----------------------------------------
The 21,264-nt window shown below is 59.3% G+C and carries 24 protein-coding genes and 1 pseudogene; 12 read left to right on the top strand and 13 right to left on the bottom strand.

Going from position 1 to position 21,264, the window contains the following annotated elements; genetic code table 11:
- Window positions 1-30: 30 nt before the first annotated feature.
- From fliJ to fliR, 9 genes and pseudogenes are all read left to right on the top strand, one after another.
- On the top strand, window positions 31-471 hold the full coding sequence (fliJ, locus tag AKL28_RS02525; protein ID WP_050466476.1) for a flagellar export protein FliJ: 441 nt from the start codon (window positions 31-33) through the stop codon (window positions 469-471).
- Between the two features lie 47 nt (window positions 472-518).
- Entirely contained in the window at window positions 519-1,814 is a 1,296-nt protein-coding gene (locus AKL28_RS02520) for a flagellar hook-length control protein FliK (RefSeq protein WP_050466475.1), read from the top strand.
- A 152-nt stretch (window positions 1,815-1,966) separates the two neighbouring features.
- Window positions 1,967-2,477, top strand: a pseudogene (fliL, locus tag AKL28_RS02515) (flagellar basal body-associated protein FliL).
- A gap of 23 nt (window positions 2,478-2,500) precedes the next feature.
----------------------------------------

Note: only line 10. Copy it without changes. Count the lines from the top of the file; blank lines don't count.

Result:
- A gap of 23 nt (window positions 2,478-2,500) precedes the next feature.